Then you had the middle of the road guys like me. During the summer, it would take all 10-12 weeks of meticulous training just to give me a chance to pass that test. It took up a lot of my energy and focus and took away from the qualities and skills that would make me a better pitcher. I only passed the test once in four years, but I was the Friday night starter for three straight years. Can you see how this can be counterintuitive?
As a coach, you need to ask yourself if the task you are asking your athletes to complete will contribute to your team’s leadership dynamic and increase their ability to complete tasks in the game itself. If your test does not have transference to the ultimate goal of the team, then you need to find a new test.If your test does not have transference to the ultimate goal of the team, then you need to find a new test, says @clh_strength. Click To Tweet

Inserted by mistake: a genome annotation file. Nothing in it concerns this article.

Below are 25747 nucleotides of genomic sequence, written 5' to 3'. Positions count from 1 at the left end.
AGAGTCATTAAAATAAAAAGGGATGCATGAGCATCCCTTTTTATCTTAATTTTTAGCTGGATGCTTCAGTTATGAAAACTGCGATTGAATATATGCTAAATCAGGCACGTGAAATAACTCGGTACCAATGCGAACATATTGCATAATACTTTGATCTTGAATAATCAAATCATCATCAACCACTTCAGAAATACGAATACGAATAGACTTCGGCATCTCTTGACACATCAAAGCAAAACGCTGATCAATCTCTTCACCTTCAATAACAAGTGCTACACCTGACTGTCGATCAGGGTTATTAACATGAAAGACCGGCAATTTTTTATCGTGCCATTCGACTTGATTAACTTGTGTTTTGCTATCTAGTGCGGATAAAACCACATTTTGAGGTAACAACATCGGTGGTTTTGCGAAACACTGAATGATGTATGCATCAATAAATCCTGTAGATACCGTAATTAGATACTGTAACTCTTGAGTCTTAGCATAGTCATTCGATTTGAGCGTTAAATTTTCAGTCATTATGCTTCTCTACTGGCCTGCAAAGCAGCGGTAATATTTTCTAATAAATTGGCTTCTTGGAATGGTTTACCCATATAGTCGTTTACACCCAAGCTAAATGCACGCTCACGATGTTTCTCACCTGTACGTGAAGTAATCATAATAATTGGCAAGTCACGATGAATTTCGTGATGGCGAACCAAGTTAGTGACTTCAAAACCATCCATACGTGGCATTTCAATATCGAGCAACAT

Low Transference Example #2 – Football
Where I went to high school, football was king. The community counted on us to play at a high level every Friday night. We had an expectation to fulfill, both as players and from our coaches.
Our summer training sessions were tough. We would lift in the mornings and then go complete skill work and 7-on-7 right afterward. For the months of June and July, the plan made the most sense. Train hard in the weight room and simply practicing for 10 weeks will have us in shape.
Here is where things went wrong. During fall camp (two weeks for a high school team), when we were finally in pads, we would run multiple gassers after practice to “get into shape.” I personally know that many of us would save as much energy as possible to get through those gasser sessions. It took away from our focus on the actual practice. Especially for those who were not in great cardiovascular shape, aka ME.